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Moore argues that there is a fundamental incompatibility between race and governance. She examines the formal procedures used to enact the thirteen major civil rights laws and the policy concessions necessitated by the use of those procedures and notes the impact of the divisive nature of the politics of race upon procedure and substance.
Her analysis of 40 years of congressional civil rights lawmaking reveals that whenever race is introduced into the normal policy process, that process breaks down. In its place emerges an abnormal policy process—one that is inordinately demanding with respect to skill, input, and support/votes. She concludes that the substantive provisions of policies produced by this process are too weak to reduce huge racial disparities in education, housing, and employment. The reason race regularly generates abnormal process and policies is that it is too contentious for the standard governmental apparatus. This apparatus is designed to redress problems and issues undergirded by some measure of consensus. Race lacks such a consensual undercurrent and, therefore, is incompatible with standard governance processes. A provocative analysis of particular interest to scholars and researchers involved with American racial politics, minorities, and party politics.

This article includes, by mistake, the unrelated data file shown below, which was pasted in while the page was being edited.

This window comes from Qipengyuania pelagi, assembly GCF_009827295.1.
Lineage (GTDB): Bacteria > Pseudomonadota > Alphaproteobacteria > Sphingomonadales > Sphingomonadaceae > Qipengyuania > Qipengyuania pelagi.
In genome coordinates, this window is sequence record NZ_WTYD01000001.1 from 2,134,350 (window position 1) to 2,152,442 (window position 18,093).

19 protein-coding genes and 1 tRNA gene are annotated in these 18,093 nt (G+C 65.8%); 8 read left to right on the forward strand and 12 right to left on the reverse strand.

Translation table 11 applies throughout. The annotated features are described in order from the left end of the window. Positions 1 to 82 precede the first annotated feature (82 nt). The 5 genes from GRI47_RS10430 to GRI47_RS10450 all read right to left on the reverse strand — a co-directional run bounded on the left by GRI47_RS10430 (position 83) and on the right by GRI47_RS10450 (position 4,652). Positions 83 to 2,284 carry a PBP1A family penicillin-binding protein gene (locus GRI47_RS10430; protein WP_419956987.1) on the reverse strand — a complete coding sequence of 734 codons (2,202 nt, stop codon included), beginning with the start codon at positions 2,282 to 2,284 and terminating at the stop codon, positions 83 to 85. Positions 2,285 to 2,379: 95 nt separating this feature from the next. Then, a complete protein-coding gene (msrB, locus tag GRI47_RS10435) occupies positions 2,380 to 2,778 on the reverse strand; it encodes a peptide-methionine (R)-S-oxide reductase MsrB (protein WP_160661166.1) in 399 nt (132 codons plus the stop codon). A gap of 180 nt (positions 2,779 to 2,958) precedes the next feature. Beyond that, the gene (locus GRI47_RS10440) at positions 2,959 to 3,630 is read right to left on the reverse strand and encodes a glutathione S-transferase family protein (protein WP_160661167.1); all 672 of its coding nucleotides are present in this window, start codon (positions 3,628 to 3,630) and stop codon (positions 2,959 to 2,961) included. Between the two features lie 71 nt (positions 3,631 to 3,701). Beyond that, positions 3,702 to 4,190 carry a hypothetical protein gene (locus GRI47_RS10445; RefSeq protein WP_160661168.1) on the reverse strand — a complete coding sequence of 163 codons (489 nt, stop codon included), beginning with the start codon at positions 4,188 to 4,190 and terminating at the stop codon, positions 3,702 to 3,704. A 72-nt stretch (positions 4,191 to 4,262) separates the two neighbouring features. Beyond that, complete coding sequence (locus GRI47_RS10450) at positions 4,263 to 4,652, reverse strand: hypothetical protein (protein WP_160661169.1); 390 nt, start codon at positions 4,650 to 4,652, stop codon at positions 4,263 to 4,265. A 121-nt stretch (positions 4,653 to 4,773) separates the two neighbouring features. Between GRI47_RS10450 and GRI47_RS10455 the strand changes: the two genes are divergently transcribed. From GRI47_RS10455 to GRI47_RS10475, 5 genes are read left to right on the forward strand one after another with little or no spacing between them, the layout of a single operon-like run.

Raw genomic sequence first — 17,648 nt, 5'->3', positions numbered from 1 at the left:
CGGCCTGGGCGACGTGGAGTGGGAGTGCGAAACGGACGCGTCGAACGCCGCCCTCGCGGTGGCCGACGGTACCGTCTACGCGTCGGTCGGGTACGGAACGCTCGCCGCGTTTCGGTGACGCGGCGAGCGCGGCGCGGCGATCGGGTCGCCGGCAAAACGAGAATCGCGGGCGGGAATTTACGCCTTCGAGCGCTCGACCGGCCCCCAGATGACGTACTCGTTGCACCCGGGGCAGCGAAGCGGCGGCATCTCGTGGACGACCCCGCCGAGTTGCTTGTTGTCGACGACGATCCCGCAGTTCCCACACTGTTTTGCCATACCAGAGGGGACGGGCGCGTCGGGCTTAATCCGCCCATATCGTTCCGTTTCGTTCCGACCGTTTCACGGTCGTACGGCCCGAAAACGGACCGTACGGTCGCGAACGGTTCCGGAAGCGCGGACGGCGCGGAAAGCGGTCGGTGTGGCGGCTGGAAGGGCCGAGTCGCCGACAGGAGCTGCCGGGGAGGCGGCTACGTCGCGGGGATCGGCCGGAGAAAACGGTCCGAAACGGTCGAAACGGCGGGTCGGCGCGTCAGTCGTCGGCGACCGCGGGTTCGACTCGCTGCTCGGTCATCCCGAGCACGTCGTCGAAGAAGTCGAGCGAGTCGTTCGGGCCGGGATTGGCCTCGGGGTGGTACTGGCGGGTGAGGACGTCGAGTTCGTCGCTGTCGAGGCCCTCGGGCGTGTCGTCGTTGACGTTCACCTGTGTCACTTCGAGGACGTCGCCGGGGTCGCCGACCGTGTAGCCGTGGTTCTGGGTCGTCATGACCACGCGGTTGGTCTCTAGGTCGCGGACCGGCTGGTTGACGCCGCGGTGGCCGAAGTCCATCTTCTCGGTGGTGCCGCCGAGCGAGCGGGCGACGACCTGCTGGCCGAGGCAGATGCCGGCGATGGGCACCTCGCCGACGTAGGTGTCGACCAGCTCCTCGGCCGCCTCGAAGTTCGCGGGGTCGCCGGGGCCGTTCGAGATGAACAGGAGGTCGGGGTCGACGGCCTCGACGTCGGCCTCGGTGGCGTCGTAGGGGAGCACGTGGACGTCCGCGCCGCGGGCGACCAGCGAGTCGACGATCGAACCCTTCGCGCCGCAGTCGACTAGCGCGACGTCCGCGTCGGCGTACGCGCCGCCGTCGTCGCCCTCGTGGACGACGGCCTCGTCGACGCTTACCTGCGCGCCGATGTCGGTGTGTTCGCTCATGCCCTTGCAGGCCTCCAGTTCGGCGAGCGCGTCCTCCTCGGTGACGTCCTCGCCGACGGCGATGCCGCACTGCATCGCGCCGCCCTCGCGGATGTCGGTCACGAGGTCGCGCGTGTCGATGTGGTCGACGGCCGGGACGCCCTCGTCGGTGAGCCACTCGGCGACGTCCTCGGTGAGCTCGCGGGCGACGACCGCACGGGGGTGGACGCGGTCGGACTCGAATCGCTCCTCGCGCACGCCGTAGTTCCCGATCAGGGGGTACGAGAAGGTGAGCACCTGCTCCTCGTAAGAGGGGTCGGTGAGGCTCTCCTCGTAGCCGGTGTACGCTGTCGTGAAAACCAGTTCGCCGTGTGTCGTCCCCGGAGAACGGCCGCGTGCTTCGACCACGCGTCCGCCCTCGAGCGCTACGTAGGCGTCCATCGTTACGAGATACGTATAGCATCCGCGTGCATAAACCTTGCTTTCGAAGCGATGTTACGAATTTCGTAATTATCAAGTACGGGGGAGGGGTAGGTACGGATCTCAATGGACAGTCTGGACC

Process, Policy, and Issue Politics
Governing Race in the Early Years
The Peak Years of Civil Rights Legislative Reform
Race and Civil Rights Policymaking in Transition
The Contemporary Politics of Racial Policymaking
An Overview: Race, Process, and Policy